Opinion

Like most people who grew up in the sixties and seventies, I knew a lot of people who tried a lot of drugs. Marijuana of course, but also LSD, psilocybin, peyote, later cocaine.

History buffs know that Abraham Lincoln died exactly 150 years ago today, his great heart stopping forever at 7:22 in the morning. When I was a child the story of his assassination was as well-known as any story in the Bible.

  

I have decided I owe it to my listeners to announce today that I am not running for President. I am indeed old enough and have no felony convictions, but I have decided not to run, for a number of reasons. One of which is that I don’t have access to the billion dollars anyone nowadays needs.

Detroit can be model for how to do things right

Apr 13, 2015
Flickr/Michigan Municipal League

The Next Idea

When we hear the term “perfect storm,” the image that generally comes to mind is one of a high-level disaster.

The phrase is relatively new, though its use as the title of the 1993 Sebastian Junger novel which inspired the 2000 film of the same name has accelerated its use in the cultural lexicon.  However, no common dictionary definition for it exists. 

Remember when people used to make fun of Florida as “God’s waiting room” because of all the elderly who went there to live out the last years of their lives?

Well, here’s something startling: Michigan is rapidly becoming an old people’s state. Instead of arguing about whether maize and blue or green and white should be our state’s official colors, we might be more honest if we made them gray and white.

Congresswoman Debbie Dingell came to the University of Michigan yesterday to host an hour-long roundtable discussion on student loan debt.  

She began by saying,

“I think we’re all concerned about the staggering amount of student debt we now see in this country.”

Courtesy of Laurentide Winery

The Next Idea

When was the last time you drank a bottle of Michigan wine? If it’s difficult to remember, you are sadly not alone.

Can you imagine a war in which two hundred thousand young Michigan men were killed? Well, we had one, proportionately as bad, and it was settled exactly 150 years ago today.

I have to say that for once I admire something Republican State Rep. Gary Glenn of Midland has done. Glenn is a freshman in the legislature, but has been a militant Michigan conservative activist on social issues for a long time, especially opposed to same sex-marriage.

We like to say we are against unfair discrimination against anyone, but that isn’t true. There’s one group who we legally and happily treat as less-than-human pariahs: convicted sex offenders who have done their punishment and served their time.

Today is Opening Day of the Major League Baseball Season, a day in which guys making fifty thousand a year take the day off to see men making millions play ball, on a day when it is usually too cold to sit outside for three hours. But they do anyway.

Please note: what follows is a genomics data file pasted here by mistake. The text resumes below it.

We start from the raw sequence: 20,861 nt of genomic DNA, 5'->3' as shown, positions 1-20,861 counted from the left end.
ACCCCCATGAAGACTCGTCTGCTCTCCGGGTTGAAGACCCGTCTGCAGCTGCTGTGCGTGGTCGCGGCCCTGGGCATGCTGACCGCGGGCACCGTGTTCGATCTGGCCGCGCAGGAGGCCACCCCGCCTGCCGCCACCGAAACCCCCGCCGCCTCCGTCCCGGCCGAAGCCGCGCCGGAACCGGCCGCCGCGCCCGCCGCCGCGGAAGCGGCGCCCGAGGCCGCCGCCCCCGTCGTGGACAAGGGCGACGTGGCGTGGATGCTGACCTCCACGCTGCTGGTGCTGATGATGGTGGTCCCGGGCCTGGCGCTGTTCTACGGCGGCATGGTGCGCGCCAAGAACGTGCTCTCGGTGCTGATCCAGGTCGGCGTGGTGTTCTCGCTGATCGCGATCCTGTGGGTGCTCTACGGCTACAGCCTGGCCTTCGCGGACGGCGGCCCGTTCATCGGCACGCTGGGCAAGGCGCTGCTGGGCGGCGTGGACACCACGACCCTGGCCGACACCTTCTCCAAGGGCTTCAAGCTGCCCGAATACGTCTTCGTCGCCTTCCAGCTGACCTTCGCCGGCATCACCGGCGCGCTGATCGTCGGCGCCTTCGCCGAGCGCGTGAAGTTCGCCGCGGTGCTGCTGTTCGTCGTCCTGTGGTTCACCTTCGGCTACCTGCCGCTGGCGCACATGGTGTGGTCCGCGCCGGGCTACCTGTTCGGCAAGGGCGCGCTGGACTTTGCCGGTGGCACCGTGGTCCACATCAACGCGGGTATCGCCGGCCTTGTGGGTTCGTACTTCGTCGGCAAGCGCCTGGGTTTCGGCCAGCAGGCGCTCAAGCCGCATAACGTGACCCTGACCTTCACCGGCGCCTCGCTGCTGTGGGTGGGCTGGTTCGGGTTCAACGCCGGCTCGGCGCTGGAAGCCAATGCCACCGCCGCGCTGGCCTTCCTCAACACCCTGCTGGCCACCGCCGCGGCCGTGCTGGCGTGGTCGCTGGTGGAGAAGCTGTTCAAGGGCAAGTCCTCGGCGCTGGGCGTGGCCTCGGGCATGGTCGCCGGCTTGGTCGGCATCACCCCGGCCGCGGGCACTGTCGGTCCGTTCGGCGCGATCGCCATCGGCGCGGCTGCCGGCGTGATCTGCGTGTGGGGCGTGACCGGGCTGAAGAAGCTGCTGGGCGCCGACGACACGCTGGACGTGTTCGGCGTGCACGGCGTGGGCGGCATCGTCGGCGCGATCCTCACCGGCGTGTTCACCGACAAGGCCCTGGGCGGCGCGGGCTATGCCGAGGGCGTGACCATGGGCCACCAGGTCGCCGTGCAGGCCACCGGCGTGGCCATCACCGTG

Honoring a hero

Apr 3, 2015

Exactly half a century ago, the nation was waking up to how terrible segregation was in the deep South, thanks in large part to television. In early March, TV brought horrifying images into homes across the country of black people being beaten, tear-gassed and clubbed as they attempted to peacefully march across the Edmund Pettus bridge in Selma, Alabama.

We will pay for our lack of respect for teachers

Apr 2, 2015
Courtesy of TeachingWorks

The Next Idea

Teaching matters. We know that it can make the difference between a child learning to read by third grade, being confident in math, and developing the mindset necessary for success. Yet skillful teaching is not commonplace, and it’s hurting our society. Three reasons stand out:

A number of people have been outraged that I haven’t denounced the Constitutional amendment that would raise the sales tax, largely to fix the roads.

Well, in a less imperfect world, this is indeed not how legislation should be made.

Two days ago a group calling itself the Coalition for the Future of Detroit Schoolchildren presented its recommendations for how to fix the Detroit Public Schools.

They had some good ideas, such as creating a citywide data system so parents can better compare schools to find the best options for their children. 

When Indiana passed its controversial “Religious Freedom Restoration Act” last week, one of my more irreverent friends asked me, “Do you think the Taliban will do the same?”

We already know what it takes to train great teachers

Mar 30, 2015
Flickr/BES Photo

The Next Idea

Just a couple of years ago, a colleague of mine – a woman who has taught for over 25 years – broke down in front of me after school one day and cried her eyes out.